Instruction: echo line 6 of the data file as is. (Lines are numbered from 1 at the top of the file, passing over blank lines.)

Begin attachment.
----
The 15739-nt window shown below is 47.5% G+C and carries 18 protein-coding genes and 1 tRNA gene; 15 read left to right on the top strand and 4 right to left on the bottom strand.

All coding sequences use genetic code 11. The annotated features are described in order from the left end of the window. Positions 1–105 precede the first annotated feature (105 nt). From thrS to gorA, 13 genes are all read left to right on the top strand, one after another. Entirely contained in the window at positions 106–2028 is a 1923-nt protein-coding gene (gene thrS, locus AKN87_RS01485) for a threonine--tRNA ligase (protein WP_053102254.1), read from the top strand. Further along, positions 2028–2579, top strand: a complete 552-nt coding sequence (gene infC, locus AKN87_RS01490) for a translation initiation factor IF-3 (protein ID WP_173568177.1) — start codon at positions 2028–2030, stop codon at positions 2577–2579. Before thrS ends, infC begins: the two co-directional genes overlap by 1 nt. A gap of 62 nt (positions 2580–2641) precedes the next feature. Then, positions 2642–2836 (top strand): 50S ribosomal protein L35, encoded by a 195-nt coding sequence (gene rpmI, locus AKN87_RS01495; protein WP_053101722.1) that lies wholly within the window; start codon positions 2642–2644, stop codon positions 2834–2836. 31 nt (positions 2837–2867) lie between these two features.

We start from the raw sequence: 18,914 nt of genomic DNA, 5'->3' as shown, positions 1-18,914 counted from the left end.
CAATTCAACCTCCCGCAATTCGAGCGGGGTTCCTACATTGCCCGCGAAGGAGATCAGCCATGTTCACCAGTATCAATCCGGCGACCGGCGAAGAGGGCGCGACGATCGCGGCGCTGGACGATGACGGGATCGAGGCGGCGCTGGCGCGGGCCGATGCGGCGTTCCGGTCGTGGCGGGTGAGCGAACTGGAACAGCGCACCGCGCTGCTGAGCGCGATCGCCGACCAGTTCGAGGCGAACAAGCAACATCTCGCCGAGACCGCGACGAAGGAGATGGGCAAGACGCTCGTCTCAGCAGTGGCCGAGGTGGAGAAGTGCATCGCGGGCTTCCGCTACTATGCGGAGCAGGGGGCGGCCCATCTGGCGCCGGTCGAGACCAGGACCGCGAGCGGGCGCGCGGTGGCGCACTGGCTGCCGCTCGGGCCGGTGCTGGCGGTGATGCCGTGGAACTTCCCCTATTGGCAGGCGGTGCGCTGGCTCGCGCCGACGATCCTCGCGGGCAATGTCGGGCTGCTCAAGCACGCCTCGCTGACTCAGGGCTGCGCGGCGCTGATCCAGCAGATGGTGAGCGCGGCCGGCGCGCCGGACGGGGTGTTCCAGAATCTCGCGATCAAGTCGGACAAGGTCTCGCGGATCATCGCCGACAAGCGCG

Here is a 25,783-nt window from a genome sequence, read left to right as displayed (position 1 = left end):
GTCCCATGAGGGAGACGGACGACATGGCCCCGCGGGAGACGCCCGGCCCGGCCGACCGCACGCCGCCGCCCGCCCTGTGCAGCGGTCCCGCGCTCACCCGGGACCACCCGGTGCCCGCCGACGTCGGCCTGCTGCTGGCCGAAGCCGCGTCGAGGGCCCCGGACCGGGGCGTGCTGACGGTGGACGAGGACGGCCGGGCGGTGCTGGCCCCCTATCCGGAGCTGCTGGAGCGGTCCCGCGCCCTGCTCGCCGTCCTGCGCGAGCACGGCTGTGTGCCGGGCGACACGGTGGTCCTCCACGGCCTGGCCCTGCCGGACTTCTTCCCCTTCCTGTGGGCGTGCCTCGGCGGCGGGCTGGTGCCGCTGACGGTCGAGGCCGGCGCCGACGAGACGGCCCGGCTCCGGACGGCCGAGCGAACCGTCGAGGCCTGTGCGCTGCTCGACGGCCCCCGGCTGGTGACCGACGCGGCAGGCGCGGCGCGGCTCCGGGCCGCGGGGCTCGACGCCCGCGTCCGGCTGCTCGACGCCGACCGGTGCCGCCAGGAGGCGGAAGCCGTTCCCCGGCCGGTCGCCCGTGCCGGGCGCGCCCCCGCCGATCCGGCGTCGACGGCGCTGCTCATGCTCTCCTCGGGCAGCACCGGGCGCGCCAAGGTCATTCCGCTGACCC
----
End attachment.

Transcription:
GTCCCATGAGGGAGACGGACGACATGGCCCCGCGGGAGACGCCCGGCCCGGCCGACCGCACGCCGCCGCCCGCCCTGTGCAGCGGTCCCGCGCTCACCCGGGACCACCCGGTGCCCGCCGACGTCGGCCTGCTGCTGGCCGAAGCCGCGTCGAGGGCCCCGGACCGGGGCGTGCTGACGGTGGACGAGGACGGCCGGGCGGTGCTGGCCCCCTATCCGGAGCTGCTGGAGCGGTCCCGCGCCCTGCTCGCCGTCCTGCGCGAGCACGGCTGTGTGCCGGGCGACACGGTGGTCCTCCACGGCCTGGCCCTGCCGGACTTCTTCCCCTTCCTGTGGGCGTGCCTCGGCGGCGGGCTGGTGCCGCTGACGGTCGAGGCCGGCGCCGACGAGACGGCCCGGCTCCGGACGGCCGAGCGAACCGTCGAGGCCTGTGCGCTGCTCGACGGCCCCCGGCTGGTGACCGACGCGGCAGGCGCGGCGCGGCTCCGGGCCGCGGGGCTCGACGCCCGCGTCCGGCTGCTCGACGCCGACCGGTGCCGCCAGGAGGCGGAAGCCGTTCCCCGGCCGGTCGCCCGTGCCGGGCGCGCCCCCGCCGATCCGGCGTCGACGGCGCTGCTCATGCTCTCCTCGGGCAGCACCGGGCGCGCCAAGGTCATTCCGCTGACCC